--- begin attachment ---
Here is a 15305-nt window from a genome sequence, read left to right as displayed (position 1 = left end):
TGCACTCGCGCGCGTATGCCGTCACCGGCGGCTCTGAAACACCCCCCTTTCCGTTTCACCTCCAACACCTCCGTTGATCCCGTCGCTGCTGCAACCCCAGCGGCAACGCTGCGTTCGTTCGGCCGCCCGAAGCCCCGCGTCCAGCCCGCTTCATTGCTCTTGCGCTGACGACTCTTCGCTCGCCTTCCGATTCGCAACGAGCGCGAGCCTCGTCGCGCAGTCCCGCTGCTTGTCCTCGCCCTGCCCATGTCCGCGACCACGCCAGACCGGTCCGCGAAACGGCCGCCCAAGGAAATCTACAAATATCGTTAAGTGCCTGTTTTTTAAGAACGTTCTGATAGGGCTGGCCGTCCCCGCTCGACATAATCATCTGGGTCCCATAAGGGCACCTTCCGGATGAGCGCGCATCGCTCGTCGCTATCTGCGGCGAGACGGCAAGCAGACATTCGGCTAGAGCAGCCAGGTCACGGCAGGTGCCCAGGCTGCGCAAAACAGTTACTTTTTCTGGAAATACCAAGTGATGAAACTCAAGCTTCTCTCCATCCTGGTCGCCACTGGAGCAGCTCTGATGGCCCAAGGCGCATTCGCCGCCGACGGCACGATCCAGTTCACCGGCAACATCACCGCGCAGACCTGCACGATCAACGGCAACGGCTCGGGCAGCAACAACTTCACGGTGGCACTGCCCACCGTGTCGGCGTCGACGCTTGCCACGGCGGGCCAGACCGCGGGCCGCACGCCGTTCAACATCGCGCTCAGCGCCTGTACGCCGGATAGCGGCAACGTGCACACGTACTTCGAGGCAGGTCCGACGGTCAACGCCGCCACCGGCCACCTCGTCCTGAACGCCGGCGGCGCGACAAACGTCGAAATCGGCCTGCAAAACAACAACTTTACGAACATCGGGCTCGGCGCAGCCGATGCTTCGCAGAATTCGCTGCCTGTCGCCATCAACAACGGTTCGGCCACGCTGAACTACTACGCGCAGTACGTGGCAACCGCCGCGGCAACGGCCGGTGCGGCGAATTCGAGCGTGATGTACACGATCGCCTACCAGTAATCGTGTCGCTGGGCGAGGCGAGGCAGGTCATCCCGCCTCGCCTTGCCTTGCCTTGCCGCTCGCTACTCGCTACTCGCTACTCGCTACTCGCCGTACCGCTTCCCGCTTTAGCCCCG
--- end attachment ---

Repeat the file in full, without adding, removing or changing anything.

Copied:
Here is a 15305-nt window from a genome sequence, read left to right as displayed (position 1 = left end):
TGCACTCGCGCGCGTATGCCGTCACCGGCGGCTCTGAAACACCCCCCTTTCCGTTTCACCTCCAACACCTCCGTTGATCCCGTCGCTGCTGCAACCCCAGCGGCAACGCTGCGTTCGTTCGGCCGCCCGAAGCCCCGCGTCCAGCCCGCTTCATTGCTCTTGCGCTGACGACTCTTCGCTCGCCTTCCGATTCGCAACGAGCGCGAGCCTCGTCGCGCAGTCCCGCTGCTTGTCCTCGCCCTGCCCATGTCCGCGACCACGCCAGACCGGTCCGCGAAACGGCCGCCCAAGGAAATCTACAAATATCGTTAAGTGCCTGTTTTTTAAGAACGTTCTGATAGGGCTGGCCGTCCCCGCTCGACATAATCATCTGGGTCCCATAAGGGCACCTTCCGGATGAGCGCGCATCGCTCGTCGCTATCTGCGGCGAGACGGCAAGCAGACATTCGGCTAGAGCAGCCAGGTCACGGCAGGTGCCCAGGCTGCGCAAAACAGTTACTTTTTCTGGAAATACCAAGTGATGAAACTCAAGCTTCTCTCCATCCTGGTCGCCACTGGAGCAGCTCTGATGGCCCAAGGCGCATTCGCCGCCGACGGCACGATCCAGTTCACCGGCAACATCACCGCGCAGACCTGCACGATCAACGGCAACGGCTCGGGCAGCAACAACTTCACGGTGGCACTGCCCACCGTGTCGGCGTCGACGCTTGCCACGGCGGGCCAGACCGCGGGCCGCACGCCGTTCAACATCGCGCTCAGCGCCTGTACGCCGGATAGCGGCAACGTGCACACGTACTTCGAGGCAGGTCCGACGGTCAACGCCGCCACCGGCCACCTCGTCCTGAACGCCGGCGGCGCGACAAACGTCGAAATCGGCCTGCAAAACAACAACTTTACGAACATCGGGCTCGGCGCAGCCGATGCTTCGCAGAATTCGCTGCCTGTCGCCATCAACAACGGTTCGGCCACGCTGAACTACTACGCGCAGTACGTGGCAACCGCCGCGGCAACGGCCGGTGCGGCGAATTCGAGCGTGATGTACACGATCGCCTACCAGTAATCGTGTCGCTGGGCGAGGCGAGGCAGGTCATCCCGCCTCGCCTTGCCTTGCCTTGCCGCTCGCTACTCGCTACTCGCTACTCGCTACTCGCCGTACCGCTTCCCGCTTTAGCCCCG